My visit to Sam Siang Keng was so pleasant because of my hosts there.  They sat with me and told me their stories, they showed me around the temple and blessed me with food and a coveted temple shirt, as well as a book on the history of the temple.  I will be back as soon as I can.  Maybe for the send off on Tuesday!

A Day of Preparations at the Nine Emperor Gods Festival

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Saturday was the day that devotees could come to the Ampang temple and get their rooms and beds for this year’s festival dates. It was great to see some friends, observe the temple cleaned up and ready to go, and feel the energy as we get ready to invite the Emperor and his entourage on Monday night.

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There was quite a crowd gathered as the organizing committee worked hard to get the devotees their preferred spaces.

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Meanwhile, the vendors’ supplies were arriving and the mood was jovial.

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Here are members of the organizing committee and some volunteers discussing how it all happens, a little politics, and the value of a good cup of Chinese tea.

See you from the Hong Kong St Temple in Penang!

Balancing in the Final Two Days of Nine Emperor Gods Festival

The week has gone by so quickly!  Here we are with only two days remaining in the festival.  It’s an interesting time to be at the temple – the energy is high and there’s a lot to do, but a sense of peacefulness has settled over the grounds.  The days have a rhythm, prayers are humble and commerce is good.  Tradition has been upheld and is strong in its past and hopeful in its future.  I was there last night and it felt balanced – just as it is supposed to.  Shadow and Light, Yin and Yang…

We are waiting for the usual rain, adding an element of expectancy to the atmosphere and the photographers are enjoying the special light that comes with clear skies.Tonight – Oct 15th 7pm – Bridge Crossing.  Tomorrow – Oct 16th evening – Firewalking.  Yin and Yang coming in to balance as we send off the Emperor.  Much will happen in the balancing act. Come and enjoy the energy and be open to the possibilities.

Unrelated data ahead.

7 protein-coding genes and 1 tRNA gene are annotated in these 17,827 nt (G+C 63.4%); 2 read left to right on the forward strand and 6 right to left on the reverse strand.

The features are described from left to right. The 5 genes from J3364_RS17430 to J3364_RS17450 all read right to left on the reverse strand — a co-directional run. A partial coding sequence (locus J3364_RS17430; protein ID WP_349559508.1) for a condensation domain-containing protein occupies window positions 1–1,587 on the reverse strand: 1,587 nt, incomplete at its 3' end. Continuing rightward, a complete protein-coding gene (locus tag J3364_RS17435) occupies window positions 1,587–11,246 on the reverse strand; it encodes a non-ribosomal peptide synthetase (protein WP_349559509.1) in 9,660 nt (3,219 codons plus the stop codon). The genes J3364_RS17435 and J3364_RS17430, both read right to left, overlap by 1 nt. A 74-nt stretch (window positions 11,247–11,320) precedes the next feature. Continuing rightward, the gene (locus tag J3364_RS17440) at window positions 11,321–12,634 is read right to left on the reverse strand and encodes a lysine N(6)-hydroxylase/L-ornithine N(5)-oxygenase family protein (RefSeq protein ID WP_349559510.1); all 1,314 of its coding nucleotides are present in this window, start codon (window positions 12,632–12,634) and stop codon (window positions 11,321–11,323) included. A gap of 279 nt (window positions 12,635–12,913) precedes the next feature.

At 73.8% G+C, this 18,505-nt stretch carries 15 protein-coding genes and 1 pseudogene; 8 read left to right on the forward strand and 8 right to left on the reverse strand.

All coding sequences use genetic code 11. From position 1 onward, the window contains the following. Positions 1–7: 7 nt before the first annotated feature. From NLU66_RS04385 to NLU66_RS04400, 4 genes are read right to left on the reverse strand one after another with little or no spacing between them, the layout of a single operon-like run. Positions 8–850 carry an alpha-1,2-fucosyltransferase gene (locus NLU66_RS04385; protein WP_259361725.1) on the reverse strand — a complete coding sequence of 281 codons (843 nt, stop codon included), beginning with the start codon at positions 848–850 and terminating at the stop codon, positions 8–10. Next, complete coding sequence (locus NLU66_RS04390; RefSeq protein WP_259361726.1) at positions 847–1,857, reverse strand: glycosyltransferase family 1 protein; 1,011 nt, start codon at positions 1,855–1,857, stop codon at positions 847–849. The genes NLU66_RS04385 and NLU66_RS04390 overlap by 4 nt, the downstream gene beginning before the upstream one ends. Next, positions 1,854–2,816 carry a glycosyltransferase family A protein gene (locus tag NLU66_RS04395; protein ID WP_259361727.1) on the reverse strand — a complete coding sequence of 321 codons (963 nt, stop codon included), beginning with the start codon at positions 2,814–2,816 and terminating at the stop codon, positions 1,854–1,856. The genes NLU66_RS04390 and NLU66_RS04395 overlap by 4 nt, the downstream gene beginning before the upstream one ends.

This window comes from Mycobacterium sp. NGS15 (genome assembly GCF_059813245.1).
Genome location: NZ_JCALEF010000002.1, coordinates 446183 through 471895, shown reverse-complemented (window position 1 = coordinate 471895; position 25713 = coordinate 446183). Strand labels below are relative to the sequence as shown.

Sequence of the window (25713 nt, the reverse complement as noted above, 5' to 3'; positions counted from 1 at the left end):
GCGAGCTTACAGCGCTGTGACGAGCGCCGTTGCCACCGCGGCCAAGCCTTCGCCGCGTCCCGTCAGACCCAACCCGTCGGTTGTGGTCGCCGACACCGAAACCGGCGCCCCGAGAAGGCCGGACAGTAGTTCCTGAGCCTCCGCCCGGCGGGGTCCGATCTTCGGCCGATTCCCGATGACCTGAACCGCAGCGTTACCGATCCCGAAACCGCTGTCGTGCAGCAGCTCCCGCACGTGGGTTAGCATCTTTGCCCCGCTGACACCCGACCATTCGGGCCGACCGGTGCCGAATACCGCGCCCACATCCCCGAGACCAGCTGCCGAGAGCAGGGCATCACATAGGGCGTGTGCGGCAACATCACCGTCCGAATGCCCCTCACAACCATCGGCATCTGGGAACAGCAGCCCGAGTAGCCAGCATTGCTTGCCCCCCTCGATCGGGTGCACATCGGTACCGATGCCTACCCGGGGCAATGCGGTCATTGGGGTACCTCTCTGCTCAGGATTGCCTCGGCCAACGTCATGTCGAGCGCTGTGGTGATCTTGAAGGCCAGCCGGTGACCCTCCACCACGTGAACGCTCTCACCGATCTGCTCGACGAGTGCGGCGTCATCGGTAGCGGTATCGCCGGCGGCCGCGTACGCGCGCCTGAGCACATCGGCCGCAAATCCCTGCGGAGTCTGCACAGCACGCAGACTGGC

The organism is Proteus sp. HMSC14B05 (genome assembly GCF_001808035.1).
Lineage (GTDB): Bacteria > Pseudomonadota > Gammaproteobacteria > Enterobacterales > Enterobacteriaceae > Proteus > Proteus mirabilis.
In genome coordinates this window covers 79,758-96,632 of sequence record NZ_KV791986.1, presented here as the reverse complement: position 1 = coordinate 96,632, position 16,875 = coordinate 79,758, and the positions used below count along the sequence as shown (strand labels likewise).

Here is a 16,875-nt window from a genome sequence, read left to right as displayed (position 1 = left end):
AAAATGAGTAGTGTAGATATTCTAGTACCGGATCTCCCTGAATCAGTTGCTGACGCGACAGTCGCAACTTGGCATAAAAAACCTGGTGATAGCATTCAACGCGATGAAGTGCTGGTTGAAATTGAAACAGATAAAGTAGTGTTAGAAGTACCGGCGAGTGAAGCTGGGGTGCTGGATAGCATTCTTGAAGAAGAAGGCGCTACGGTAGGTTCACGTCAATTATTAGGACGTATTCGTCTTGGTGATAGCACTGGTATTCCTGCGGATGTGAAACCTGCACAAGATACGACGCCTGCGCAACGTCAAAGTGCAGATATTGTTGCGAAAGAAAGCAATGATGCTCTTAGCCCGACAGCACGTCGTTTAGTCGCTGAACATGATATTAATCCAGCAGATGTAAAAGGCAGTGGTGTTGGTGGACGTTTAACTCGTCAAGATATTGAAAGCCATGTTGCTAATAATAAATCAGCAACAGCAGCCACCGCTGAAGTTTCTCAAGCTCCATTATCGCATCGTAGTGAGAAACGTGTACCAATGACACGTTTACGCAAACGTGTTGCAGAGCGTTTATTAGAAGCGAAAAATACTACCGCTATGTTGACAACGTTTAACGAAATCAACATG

Firewalking Ceremony at the Nine Emperor Gods Festival Ampang

The firewalking ceremony at the Nine Emperor Gods Temple in Ampang is the culmination of the festival and brings the world into balance.  Huge crowds turn out to witness hundreds of men cross the firepit as this is the most mystical of the festival rituals. This year (2010) the firewalking will take place on the evening of October 16th and marks the ninth day of the ninth moon and the end of the festival.  Firewalking symbolizes the acceptance of Yang and is closely associated with the bridge crossing ceremony (Yin) of the eighth day.  It has been explained to me that this ritual signifies “sending off the bad luck and ushering in the good luck”.  The power of Fire keeps away evil and helps us to overcome our impurities.

The men (Note: no women allowed) have kept a strict vegetarian diet for the nine days of the festival, wear white clothing (no metal or leather) and yellow head scarves, and each carries a pennant of the Nine Emperor Gods to protect him from harm.  The men walk barefoot across the pit, carrying the temple deities and other ritual paraphernalia, as well as bundles of garments, dried tea leaves, and other precious objects that will benefit from the uplifting power of Yang.  The men act on behalf of all worshipers of the Nine Emperor Gods to bring Yin and Yang into balance.